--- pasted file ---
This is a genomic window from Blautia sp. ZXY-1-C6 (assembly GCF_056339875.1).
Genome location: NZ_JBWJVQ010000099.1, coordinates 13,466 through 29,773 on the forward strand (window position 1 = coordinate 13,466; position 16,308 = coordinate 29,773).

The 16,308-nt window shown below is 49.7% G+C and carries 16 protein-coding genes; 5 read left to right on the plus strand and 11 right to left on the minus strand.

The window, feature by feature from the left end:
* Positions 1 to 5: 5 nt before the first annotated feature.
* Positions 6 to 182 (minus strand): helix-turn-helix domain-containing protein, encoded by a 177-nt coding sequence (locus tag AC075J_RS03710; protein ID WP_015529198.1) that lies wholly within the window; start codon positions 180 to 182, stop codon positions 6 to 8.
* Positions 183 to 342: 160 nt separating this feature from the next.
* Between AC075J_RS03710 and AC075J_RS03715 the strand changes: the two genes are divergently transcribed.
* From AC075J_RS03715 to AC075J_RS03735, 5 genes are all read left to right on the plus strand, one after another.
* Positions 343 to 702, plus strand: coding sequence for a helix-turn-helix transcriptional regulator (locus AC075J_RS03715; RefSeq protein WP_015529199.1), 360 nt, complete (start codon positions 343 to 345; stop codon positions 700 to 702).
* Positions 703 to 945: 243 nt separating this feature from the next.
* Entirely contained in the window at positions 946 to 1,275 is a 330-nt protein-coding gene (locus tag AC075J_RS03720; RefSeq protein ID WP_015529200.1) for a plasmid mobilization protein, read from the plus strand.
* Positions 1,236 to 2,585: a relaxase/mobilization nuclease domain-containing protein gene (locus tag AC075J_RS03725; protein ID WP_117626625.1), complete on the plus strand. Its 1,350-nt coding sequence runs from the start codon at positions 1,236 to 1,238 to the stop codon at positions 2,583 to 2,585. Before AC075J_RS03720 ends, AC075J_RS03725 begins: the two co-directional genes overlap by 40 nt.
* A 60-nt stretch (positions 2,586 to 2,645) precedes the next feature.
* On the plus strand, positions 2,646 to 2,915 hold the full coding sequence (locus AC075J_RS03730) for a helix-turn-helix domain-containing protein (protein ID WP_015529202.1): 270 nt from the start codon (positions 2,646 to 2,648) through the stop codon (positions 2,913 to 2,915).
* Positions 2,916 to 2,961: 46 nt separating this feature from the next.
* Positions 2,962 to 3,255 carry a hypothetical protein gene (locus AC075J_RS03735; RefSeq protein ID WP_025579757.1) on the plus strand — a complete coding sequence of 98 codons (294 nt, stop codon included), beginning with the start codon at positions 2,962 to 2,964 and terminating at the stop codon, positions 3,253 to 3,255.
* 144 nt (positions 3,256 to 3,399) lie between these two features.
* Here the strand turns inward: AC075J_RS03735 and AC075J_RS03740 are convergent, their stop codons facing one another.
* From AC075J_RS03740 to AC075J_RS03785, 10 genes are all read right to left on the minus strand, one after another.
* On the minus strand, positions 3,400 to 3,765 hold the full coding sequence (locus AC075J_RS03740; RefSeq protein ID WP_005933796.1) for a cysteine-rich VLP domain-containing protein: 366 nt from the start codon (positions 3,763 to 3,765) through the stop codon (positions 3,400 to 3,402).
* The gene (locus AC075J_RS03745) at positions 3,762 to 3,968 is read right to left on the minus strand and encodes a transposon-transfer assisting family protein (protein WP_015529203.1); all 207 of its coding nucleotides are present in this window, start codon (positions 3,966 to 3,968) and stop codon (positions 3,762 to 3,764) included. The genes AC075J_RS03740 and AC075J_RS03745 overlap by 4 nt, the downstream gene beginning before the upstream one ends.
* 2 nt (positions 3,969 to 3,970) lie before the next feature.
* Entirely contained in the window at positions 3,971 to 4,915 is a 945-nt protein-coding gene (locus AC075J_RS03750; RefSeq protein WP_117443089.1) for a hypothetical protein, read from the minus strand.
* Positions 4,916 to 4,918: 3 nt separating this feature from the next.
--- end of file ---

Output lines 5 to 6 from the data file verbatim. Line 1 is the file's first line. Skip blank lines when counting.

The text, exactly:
* Positions 1 to 5: 5 nt before the first annotated feature.
* Positions 6 to 182 (minus strand): helix-turn-helix domain-containing protein, encoded by a 177-nt coding sequence (locus tag AC075J_RS03710; protein ID WP_015529198.1) that lies wholly within the window; start codon positions 180 to 182, stop codon positions 6 to 8.